As we near the end of the fourth lockdown in the UK, many are asking how we understand the social and emotional impact of lockdown on our young people’s mental wellbeing and how the experience of growing up in a pandemic has affected their social skills and their emotional health. There have been a number of factors responsible for this and it’s important to not only acknowledge their existence, but to put in measures to deal with what could be aptly named ‘lockdown fallout.’
One of the main issues which has rattled on, since this all started last March, is the disruption of school life. Children need routine. Children need structure. Without this, children flail and wobble. And, although learning has continued online, in some cases more successfully than others, this type of learning has brought its own problems to the table. A glaring issue, from my own perspective of the situation, is the lack of support for the very students which require the most support. SEND students, those who tap into the experienced and professional help and support available in a school environment, have had to cope with trying to learn online with all its technical challenges as well as complete learning tasks without the support they usually have and desperately need. Whilst families are generally willing to step in and help, they don’t always have the skills or knowledge to do this. Not to mention the ‘dynamic’ between a parent and their child being entirely different from the role of an educator.
Of course, there is no one solution to this and it should perhaps be also acknowledged that some SEND students have, in fact, been affected in positive ways with increased time spent with supportive families and the inevitable distancing from the social, and often scary, life of a school.
Online learning has also demanded students to be in front of a screen for extended periods, resulting in ‘Zoom gloom‘, an apt description of the symptoms experienced from long periods sat at a PC or laptop. Eye strain, neck and back ache and issues focusing for long periods are just some of the problems students have had. Arguably, we try to encourage our young people to not always be ‘on their ‘phone’ due to the sedentary nature of this pastime, the incessant scrolling and the demand for keeping up of social media life. And has the increased use of social media whilst young people spend excessive time on their smartphones good for them? Don’t we already know that anxiety, depression and stress is dangerously heightened in teenagers because of this?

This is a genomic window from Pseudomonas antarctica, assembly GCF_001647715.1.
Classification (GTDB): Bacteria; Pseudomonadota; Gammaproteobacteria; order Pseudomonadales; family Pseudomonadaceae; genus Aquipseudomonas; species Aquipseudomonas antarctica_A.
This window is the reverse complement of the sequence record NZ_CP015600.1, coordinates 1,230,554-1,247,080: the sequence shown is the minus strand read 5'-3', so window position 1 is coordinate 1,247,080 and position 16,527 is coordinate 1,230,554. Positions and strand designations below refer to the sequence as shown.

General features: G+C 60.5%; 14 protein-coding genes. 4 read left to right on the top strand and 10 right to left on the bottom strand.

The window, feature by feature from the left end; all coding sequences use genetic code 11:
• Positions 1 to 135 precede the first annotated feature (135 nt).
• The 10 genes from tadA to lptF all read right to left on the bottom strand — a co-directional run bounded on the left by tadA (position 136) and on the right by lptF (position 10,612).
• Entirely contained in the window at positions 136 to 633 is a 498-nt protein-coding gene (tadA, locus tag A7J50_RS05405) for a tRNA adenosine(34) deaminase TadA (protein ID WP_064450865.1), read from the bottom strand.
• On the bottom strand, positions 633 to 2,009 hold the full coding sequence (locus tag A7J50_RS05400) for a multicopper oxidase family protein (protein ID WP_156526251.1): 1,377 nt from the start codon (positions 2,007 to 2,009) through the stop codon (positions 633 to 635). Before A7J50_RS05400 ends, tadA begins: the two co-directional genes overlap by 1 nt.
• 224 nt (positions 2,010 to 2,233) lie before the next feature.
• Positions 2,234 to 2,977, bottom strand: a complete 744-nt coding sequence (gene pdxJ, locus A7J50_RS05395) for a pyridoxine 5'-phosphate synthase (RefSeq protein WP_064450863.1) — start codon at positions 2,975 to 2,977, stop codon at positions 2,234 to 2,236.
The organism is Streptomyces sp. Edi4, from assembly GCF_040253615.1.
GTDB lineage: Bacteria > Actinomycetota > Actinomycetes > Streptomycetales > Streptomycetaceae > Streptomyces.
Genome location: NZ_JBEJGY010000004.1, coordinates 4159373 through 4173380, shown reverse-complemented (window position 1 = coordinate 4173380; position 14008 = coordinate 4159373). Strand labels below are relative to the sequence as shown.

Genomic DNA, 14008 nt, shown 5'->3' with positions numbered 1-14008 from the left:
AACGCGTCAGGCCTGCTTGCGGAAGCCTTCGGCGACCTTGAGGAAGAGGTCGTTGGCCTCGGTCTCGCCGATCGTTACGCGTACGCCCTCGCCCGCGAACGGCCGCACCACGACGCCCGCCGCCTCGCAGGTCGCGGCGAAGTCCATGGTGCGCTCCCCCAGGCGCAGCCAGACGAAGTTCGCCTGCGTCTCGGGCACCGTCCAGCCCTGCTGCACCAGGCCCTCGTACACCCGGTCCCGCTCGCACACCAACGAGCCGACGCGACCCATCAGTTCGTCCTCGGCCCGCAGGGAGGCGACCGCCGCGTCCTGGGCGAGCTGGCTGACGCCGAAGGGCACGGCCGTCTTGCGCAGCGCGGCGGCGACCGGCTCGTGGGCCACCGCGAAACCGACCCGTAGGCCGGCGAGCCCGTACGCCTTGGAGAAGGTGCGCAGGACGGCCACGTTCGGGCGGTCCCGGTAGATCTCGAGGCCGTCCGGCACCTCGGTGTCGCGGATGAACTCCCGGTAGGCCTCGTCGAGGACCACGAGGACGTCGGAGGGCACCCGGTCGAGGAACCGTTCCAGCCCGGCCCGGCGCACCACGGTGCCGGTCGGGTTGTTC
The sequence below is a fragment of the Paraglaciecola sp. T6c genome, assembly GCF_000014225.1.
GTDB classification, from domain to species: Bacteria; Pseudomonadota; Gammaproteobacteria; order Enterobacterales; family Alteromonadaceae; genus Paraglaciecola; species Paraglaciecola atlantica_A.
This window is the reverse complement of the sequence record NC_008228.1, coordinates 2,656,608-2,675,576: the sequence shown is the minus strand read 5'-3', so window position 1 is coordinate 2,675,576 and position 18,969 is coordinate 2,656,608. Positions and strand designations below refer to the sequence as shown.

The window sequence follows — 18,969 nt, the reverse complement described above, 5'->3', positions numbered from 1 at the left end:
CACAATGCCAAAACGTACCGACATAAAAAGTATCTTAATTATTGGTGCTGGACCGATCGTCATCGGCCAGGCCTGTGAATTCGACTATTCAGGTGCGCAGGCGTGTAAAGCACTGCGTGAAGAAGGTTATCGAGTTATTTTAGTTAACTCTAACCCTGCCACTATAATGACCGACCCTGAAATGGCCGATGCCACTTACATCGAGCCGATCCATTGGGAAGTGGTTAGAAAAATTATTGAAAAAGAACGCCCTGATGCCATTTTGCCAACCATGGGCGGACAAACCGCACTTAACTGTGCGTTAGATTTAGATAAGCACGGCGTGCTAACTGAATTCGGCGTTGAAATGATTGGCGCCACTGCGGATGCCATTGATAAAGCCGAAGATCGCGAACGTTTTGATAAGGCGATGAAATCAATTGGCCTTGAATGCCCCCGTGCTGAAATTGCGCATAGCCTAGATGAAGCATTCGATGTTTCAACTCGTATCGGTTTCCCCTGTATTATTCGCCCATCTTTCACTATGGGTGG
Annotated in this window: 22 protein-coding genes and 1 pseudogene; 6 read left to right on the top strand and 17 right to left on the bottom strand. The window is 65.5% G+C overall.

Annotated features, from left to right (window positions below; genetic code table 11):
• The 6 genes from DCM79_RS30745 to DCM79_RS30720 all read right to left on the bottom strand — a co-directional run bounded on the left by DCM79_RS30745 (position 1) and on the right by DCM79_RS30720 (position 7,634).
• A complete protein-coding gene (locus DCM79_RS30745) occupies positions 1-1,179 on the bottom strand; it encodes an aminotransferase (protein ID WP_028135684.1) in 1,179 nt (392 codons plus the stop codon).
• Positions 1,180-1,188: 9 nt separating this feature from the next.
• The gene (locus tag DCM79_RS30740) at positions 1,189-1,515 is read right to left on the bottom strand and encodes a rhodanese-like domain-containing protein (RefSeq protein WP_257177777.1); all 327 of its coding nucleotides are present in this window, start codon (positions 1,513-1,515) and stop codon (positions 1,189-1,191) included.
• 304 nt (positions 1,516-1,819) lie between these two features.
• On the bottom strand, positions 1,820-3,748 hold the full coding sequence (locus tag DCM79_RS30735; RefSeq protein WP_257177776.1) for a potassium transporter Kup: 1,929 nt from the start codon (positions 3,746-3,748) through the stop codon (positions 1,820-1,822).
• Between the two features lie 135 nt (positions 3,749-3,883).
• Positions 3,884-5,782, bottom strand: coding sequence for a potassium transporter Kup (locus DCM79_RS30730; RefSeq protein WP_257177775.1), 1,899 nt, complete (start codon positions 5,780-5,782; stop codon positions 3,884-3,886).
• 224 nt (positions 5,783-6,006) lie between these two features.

Then, we ask them to learn online! Mixed messages! Whilst they may be in isolation and not seeing and talking to their friends, some would advocate that interacting on their phone is just a substitute, but I would argue that this behaviour doesn’t even touch the sides of a bigger problem – the lack of emotional connection. Our young people’s lives have been changed forever by not forming those close, emotional relationships with others, something which cannot be done via an electronic device. Is there going to be a knock on impact of this? Studies already claim there has been an increase in anxiety and behavioural problems in all ages. What will we do as a society to deal with this in months, or years, to come?
This tidal wave of mental illness, stored up by young people during lockdown periods, is about to hit our shores with a ferocity never seen before. Are we equipped and ready to cope with this? Who is responsible in supporting our children? There’s no doubt that we all need to play a part. How will we deal with the social and emotional impact of lockdown on our young people? Our academic institutions, schools, colleges and universities need to recognise this now and put in schemes and support for those struggling, not wait until the pandemic has finally ebbed away.
Families and friends are our support network. They are there to help and keeping in touch with them, albeit digitally for now, but hopefully in person before too long, is a major factor in achieving a balance, to combat loneliness and to maintain those important, emotional relationships. We all have a responsibility to work on our own mental health and wellbeing and there are a wealth of resources out there in order to do that.
Having a routine, a structure, a time for learning, a time for exercising and achieving a more balanced lifestyle is key to coping in these unprecedented times. Children are often seen as fragile, but are surprisingly resilient and are certainly influenced by those around them. If we’re going to address the social and emotional impact of lockdown on young people, we need to show our young people how to do this. How to cope with the challenges life throws at us and, although we’re all struggling in some way now, demonstrate to our youngsters that we’ve got this. Spring is just around the corner, so let’s face it head on with renewed positivity, responsibility and enthusiasm!